In the past year, more than 1,000 independent directors
(IDs) have quit, spooked by high-profile corporate frauds, accounting discrepancies, and application of global anti-corruption laws. ID terms are up for renewal this year and several may opt not to extend their tenure amid increasing accountability and liabilities they face.
With IDs reluctant to continue, the issue of their remuneration has once again come to the fore. IDs are currently not considered as employees and are not subject to any employee benefits, including stock option but may receive remuneration in the form of sitting fees (up to Rs 1 lakh per meeting) and commissions as decided by the board of directors.
Experts, however, believe that the remuneration of IDs is still less than commensurate with their time involvement through board meetings and beyond. “It is still not lucrative enough for professionals to pick up independent directorship as an aspirational career,” said Vinod Kothari, managing partner, Vinod Kothari & Company. “For most professionals, independent directorship is a post-retirement occupation. Typically, bureaucrats, senior bankers or corporate professionals pick up directorships when they retire.”
Last year, a government panel had recommended capping the remuneration that an ID receives from a single company with a view to preserve the independence of these executives. The number of IDs earning more than Rs 1 crore rose to 86 in 2017-18 from 21 in 2012-13, according to nseinfobase.com.
“A cap is not feasible as it’s the company’s prerogative to pay IDs as they deem fit. Besides, IDs in smaller companies face far higher risks than that in larger firms and need to be adequately compensated,” said Shriram Subramanian, founder and managing director, InGovern Research Services.
A few companies have started using professional search firms to identify directors and are looking at non-executive directors who bring on board expertise in areas such as core business understanding, legal, corporate and regulatory affairs. This may necessitate higher pay.
Experts believe that instead of prohibiting stock options altogether, companies could offer these in a limited way and impose a time limit on exercising them. Countries such as the US and the UK do not expressly prohibit stock options for IDs.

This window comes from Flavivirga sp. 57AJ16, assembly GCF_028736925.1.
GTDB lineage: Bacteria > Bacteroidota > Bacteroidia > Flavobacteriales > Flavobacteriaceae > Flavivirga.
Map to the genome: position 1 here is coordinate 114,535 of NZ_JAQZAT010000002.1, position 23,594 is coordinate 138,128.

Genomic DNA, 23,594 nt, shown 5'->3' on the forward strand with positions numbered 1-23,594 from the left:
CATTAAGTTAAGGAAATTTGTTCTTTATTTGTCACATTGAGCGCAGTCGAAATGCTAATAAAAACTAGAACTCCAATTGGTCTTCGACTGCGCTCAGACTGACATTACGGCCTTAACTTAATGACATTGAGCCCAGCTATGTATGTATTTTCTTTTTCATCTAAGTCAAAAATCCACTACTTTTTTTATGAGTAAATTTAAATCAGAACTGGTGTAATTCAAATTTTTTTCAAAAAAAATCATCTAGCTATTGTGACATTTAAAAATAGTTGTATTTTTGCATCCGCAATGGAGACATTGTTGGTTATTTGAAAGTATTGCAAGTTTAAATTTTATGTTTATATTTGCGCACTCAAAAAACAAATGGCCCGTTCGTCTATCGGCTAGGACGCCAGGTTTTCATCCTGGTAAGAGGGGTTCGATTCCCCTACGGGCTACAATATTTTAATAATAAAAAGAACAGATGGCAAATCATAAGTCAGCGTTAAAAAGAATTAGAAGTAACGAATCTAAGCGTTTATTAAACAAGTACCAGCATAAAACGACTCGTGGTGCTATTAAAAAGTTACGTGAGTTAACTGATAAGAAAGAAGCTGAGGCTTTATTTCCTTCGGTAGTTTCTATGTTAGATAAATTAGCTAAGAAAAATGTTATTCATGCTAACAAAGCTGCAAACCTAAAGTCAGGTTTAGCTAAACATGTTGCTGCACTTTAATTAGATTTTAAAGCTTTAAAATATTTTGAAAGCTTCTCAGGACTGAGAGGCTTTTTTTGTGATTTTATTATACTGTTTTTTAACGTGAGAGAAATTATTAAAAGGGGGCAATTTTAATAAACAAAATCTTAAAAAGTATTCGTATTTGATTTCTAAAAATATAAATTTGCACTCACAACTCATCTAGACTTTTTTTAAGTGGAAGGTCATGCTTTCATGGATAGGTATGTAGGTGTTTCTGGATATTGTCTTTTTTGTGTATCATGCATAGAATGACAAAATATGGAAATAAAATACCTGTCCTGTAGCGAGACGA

“One of the views gaining ground in the US is that IDs should get more stock options which will vest after they leave their company. This will ensure they are not thinking of the short term,” said Subramanian. “The compensation of IDs should consist primarily of equity, which could be restricted for selling for a certain period. This may incentivise independent directors
to act in the long term interests of the company,” added Souvik Roy, partner, IC Universal Legal.
Regulators, in fact, seem to have left a window open to relax the current prohibition on stock options, according to experts. To this effect, the Companies Act, 2013, was amended vide an ordinance in 2018, wherein it omitted one of the sub-sections prohibiting the inclusion of stock options in the remuneration of independent directors.
However, another section in the Act, which also refers to this prohibition, remains part of the Act.
Not everyone feels that an ID's remuneration needs to increase. According to Arvind Sethi, an independent director, promoters do share cosy relationships with IDs and most companies still do not want very 'independent' IDs. “IDs can get a share of the profit and there may be a case for limiting the absolute compensation to both executive and non-executive board members so that the incentive to milk the company is less. Such measures, however, can only work to a point,” said Sethi.